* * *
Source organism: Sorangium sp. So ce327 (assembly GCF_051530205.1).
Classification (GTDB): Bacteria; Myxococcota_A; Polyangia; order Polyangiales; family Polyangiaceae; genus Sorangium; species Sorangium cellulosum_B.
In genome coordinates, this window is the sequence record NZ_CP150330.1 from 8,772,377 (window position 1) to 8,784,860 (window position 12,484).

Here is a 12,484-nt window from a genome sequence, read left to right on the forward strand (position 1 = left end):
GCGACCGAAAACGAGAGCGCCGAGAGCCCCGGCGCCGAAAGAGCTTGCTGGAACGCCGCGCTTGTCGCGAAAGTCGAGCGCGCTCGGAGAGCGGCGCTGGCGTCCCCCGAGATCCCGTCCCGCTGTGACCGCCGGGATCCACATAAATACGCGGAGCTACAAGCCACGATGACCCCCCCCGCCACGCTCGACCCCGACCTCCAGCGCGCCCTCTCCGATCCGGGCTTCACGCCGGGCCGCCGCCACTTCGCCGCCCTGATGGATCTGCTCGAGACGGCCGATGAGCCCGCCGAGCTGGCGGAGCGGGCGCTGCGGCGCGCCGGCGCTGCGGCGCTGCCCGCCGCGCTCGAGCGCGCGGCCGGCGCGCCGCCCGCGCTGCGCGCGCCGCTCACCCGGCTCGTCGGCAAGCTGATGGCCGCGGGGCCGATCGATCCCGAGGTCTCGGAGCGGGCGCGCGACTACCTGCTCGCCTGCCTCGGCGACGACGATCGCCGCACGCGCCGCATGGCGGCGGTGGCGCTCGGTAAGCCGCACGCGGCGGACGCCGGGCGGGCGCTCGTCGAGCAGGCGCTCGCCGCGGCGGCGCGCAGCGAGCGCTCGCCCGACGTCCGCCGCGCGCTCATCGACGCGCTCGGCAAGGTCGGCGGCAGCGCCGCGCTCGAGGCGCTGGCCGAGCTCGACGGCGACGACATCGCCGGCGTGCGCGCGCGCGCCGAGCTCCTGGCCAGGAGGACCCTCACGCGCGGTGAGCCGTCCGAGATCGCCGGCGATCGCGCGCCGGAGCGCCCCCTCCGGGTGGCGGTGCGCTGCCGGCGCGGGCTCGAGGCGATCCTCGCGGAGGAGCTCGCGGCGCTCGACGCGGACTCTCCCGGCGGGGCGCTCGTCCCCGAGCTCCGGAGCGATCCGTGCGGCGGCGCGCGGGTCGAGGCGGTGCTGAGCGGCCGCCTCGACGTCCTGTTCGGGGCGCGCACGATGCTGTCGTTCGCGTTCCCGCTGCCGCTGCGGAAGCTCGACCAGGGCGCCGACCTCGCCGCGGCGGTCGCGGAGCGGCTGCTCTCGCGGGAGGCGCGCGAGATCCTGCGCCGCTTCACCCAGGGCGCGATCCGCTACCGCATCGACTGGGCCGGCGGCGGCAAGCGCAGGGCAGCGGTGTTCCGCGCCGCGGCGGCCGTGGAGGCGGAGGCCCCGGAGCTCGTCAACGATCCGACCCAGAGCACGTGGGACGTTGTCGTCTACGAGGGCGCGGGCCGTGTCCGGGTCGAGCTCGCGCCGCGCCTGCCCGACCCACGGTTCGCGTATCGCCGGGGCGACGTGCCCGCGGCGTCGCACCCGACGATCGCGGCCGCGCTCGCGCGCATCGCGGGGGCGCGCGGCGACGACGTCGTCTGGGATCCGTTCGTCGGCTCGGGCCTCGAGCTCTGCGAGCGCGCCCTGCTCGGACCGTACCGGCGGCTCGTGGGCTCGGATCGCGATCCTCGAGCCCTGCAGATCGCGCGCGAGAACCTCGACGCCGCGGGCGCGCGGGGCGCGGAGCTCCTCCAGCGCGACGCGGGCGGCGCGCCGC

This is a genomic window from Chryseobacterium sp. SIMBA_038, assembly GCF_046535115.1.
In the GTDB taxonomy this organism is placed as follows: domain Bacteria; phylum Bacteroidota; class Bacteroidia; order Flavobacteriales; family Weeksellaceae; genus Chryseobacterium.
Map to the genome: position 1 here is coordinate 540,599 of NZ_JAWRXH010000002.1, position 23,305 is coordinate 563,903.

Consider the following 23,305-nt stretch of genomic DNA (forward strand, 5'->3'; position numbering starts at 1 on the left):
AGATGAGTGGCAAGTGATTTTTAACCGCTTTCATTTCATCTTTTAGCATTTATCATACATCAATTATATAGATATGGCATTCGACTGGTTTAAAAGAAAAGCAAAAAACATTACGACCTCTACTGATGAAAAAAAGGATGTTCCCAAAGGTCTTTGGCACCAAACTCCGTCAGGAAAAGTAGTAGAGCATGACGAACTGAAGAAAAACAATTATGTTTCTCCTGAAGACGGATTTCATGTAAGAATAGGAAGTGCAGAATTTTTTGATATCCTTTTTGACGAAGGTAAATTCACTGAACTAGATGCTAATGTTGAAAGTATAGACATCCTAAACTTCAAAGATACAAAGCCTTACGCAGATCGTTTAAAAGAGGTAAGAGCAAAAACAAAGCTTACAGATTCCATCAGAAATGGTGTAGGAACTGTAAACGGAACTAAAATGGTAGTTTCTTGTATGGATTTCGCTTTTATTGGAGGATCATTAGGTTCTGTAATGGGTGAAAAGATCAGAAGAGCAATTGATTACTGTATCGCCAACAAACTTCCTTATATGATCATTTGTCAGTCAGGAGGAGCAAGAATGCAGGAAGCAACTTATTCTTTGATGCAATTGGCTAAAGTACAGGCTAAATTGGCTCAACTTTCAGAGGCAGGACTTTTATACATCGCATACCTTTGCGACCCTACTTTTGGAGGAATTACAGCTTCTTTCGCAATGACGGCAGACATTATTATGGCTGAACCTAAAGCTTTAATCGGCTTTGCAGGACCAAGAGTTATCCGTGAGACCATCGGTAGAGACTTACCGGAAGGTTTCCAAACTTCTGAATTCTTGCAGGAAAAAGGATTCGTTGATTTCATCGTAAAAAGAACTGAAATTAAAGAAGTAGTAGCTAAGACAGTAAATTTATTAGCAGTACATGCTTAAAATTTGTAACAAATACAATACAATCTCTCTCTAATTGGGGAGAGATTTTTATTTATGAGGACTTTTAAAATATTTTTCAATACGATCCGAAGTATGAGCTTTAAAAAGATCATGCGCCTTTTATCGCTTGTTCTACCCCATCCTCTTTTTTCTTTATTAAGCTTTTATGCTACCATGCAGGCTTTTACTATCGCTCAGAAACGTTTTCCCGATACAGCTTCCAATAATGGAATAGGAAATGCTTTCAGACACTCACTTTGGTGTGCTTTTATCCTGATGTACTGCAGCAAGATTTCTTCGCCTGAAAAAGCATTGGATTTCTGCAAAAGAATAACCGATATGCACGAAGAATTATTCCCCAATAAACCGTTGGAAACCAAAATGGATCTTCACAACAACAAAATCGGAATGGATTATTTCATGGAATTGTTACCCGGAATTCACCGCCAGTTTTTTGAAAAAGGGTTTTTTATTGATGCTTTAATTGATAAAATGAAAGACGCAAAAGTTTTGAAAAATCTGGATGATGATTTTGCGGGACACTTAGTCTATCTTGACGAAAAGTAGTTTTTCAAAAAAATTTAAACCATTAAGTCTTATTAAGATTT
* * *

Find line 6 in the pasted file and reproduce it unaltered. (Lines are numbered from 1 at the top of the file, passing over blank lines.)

This is a genomic window from Chryseobacterium sp. SIMBA_038, assembly GCF_046535115.1.